• You’re over the age of 21 and have had your driver’s license for at least three years.
• You don’t own your home, but carry liability and property coverage on a renters insurance policy.
• You have one vehicle or more than one vehicle, it won’t matter, but the multi-vehicle discount from insuring multiple vehicles will be enough to make up the premium difference of paying a little more for a lower deductible.

3. Little to no insurance history, more than “a few dings,” and/or new drivers–start with higher deductibles ($500-$1,000+) if:

• You’ve been a driver for less than three years and you’re under age 25.
• You’ve had more than one claim or accident and have more than one violation, or a combination of three or more violations, accidents, or claims.
• You have a major violation like a DUI, driving without a license, driving without insurance, using a vehicle for a crime, reckless driving, etc.
• You have less than six months of continuous insurance coverage prior to searching for insurance.
• You have several drivers on your policy, including teenagers. Remember, you can usually select different deductibles for each vehicle and sometimes you’ll be required to assign drivers to particular vehicles, which is when deductible selection is really important and can be especially beneficial.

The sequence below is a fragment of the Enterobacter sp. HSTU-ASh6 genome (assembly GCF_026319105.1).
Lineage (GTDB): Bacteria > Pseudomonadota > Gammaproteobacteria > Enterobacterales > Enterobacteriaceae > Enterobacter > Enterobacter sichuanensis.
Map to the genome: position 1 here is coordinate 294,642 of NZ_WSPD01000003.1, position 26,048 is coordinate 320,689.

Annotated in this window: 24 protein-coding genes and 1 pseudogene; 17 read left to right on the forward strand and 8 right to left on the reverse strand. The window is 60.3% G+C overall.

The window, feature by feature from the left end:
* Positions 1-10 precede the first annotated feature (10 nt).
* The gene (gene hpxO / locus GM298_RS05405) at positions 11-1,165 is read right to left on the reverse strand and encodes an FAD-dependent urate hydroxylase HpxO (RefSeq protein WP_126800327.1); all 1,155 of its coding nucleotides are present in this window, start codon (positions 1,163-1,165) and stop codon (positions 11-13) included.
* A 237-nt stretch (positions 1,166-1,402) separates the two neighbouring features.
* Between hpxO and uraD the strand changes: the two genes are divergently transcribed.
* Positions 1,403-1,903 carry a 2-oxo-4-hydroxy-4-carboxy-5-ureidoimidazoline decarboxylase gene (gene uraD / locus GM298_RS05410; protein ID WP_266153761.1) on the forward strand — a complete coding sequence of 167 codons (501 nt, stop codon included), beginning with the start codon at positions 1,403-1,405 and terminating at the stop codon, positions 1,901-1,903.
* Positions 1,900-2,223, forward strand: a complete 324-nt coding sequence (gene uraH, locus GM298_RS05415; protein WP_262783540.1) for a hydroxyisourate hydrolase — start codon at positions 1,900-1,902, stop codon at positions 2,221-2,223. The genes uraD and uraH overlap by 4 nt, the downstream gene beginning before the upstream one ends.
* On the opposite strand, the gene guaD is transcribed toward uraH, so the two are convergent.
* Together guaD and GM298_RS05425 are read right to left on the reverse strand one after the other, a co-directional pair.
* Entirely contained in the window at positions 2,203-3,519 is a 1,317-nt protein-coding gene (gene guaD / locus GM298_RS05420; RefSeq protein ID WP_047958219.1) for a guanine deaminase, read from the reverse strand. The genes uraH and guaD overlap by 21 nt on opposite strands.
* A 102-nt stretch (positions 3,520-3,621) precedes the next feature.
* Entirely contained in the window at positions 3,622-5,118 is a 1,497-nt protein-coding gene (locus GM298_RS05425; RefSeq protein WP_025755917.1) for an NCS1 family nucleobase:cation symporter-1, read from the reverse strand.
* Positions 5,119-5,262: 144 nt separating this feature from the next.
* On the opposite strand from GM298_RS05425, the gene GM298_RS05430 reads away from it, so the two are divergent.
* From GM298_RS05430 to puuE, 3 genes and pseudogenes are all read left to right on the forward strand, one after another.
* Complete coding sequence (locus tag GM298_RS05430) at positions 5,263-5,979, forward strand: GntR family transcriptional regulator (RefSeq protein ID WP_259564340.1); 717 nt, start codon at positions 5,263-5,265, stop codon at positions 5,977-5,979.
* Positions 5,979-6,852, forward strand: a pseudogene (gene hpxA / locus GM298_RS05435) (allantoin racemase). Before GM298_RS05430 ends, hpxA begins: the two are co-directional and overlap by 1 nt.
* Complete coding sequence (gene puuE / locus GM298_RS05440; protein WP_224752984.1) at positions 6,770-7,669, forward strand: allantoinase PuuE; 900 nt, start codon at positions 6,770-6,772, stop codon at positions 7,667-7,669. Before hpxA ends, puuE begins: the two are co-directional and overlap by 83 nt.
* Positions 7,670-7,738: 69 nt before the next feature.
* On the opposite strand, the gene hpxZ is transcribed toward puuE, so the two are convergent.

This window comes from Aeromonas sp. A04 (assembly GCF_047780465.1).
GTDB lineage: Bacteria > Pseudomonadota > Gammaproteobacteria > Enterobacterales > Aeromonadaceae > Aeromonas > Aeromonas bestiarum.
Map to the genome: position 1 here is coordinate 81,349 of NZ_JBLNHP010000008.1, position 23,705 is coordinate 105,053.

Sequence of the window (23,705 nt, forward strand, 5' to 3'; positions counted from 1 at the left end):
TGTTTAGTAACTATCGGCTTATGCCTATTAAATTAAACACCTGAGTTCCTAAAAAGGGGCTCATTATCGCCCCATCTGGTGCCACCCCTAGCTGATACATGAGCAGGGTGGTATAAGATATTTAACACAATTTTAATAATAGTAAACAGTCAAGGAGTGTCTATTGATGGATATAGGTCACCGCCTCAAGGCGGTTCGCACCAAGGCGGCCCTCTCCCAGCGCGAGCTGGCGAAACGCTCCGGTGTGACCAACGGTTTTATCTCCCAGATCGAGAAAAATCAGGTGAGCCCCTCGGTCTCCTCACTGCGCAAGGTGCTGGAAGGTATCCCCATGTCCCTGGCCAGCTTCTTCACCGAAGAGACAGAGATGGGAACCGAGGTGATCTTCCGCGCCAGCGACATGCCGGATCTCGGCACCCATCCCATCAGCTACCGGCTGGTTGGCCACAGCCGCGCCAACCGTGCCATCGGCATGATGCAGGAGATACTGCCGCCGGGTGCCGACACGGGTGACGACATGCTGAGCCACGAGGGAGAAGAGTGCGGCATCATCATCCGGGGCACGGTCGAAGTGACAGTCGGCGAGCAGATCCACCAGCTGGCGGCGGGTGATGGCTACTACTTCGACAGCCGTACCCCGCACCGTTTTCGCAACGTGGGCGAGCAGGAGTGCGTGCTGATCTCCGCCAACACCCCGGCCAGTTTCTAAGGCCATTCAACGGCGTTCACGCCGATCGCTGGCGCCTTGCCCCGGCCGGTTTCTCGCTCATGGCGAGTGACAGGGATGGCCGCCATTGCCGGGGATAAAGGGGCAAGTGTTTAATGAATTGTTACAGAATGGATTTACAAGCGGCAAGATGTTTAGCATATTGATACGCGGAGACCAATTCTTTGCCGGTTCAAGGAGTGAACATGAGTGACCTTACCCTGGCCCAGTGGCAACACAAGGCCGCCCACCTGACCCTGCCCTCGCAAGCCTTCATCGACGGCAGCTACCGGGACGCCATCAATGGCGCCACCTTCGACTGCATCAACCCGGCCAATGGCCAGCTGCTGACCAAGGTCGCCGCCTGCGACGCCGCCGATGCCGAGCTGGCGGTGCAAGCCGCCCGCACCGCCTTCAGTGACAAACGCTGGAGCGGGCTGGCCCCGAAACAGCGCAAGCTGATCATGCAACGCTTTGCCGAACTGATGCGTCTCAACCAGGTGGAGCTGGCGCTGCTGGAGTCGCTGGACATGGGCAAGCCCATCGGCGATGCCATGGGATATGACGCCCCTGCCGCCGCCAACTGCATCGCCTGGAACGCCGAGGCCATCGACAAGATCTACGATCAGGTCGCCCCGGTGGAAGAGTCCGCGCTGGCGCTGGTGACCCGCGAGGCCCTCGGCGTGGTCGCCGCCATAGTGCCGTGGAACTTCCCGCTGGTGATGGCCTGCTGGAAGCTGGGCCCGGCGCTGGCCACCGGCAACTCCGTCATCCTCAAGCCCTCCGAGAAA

Remember, these are just guidelines on where to start. Always check several options and combinations when getting insurance quotes for you to strike a happy medium between price and coverage. Saving money on auto insurance doesn’t make sense if you can’t pay the out-of-pocket deductible if you have a claim. Sometimes, certain factors balance out premiums enough that carrying lower deductibles won’t make significant changes in premiums and benefit you more by not having to pay more out of pocket when there’s a claim.

Remember that although options like “diminishing deductibles” sound alluring, you should never choose a deductible based on having that option. Sure, it will be great if your deductible is reduced to $100 after four years of no accidents, but you can’t guarantee you won’t have an accident in the next four years. Select deductibles based on what you can pay independent of such a perk.

Once you determine which category most accurately describes your situation, begin playing with deductible options there. Before settling on a deductible strategy though, start building your policy with the highest liability protection you can afford—ideally no lower than $50,000. If you have to, work down from the highest limits if the highest is greatly out of your price range. It doesn’t make sense to save $5 a month by increasing your deductible by $250, nor does it make sense to save $5 by choosing $50,000 less in liability protection.

Amidst all the auto insurance options available—diminishing deductibles, new car replacement, accident forgiveness, roadside assistance, medical payments, and more—your first priority should be what will protect you in worst-case scenarios. That includes protecting other drivers if you cause an accident and picking deductibles you can presently afford on any given day.